There are several scenes in the film version of the story that don't make a lot of sense without the added development in the book; the opening scene is one of them. In it, Marty South (Jodhi May) is offered money if she will sell her hair to Mrs. Charmond, who wants it to augment her own. That plot point later plays a vital part of the story that is dropped in the film, and without that later development, the cutting of the hair is relatively pointless in the film, though Marty's thwarted love for Giles still provides some reason for showing it. Further, the book's background for the relationship of Fitzpiers to Mrs. Charmond and one of the village girls is pared down so far as to be nonexistent, and Mrs. Charmond's character is much more present in the book. I realize this is the usual "the book was better than the movie" talk, but there really is a lot of important material left out of the film. If you enjoy the film at all, do read the novel, as it gets into much deeper detail about all the characters, and everything makes much more sense as a result.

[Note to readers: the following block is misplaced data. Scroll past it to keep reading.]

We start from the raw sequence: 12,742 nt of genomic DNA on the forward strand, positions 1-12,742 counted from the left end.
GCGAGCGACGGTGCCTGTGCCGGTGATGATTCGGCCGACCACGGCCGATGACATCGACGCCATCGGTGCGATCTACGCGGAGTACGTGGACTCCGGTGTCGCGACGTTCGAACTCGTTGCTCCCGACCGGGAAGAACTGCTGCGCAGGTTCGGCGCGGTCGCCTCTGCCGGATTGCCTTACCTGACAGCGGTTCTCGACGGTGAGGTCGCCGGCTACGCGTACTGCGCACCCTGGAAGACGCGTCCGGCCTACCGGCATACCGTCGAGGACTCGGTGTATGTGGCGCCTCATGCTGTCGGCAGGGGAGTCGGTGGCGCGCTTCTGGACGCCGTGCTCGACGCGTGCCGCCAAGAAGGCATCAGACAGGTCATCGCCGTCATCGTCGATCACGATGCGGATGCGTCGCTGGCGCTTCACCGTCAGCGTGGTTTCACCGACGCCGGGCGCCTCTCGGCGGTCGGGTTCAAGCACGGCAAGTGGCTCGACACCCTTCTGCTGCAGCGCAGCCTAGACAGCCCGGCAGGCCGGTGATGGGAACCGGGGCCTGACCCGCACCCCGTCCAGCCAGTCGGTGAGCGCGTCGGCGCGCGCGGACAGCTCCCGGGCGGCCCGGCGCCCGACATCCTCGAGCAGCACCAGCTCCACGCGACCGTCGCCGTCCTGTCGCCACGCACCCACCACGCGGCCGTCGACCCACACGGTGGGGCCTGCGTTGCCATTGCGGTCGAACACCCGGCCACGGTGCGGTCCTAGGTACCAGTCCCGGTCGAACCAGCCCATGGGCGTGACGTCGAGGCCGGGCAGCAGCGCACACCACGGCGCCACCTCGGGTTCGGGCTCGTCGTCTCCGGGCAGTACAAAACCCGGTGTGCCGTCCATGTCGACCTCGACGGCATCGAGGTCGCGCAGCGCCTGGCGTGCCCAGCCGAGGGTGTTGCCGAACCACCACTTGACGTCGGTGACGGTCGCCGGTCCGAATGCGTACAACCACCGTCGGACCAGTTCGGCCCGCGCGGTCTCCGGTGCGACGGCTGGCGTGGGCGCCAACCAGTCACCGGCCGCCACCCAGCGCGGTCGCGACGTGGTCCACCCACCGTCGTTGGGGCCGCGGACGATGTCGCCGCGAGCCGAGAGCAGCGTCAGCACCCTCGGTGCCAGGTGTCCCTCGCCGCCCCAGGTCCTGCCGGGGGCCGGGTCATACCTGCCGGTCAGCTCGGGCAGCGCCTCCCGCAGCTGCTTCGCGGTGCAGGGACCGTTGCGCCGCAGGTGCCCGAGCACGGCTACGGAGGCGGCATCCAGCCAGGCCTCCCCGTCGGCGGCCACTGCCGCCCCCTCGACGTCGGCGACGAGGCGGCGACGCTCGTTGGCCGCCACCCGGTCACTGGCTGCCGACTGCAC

The film, story complaints aside, is a handsome one, and the locations matched what I imagined reading the book, more or less. The cast were all well chosen, with the exception of Polly Walker. She is a bit too old for Mrs. Charmond, who is only supposed to be in her late twenties. The only complaint one might make with the acting is that the actors rarely get into any heightened emotional state; everything is a bit too placid for its own good. The widescreen ratio suits the encompassing nature of the woodlands where the film is set nicely, though the direction is otherwise unobtrusive.

Rating for Style: B
Rating for Substance: C+


Image Transfer

Aspect Ratio2.35:1 - Widescreen
Original Aspect Ratioyes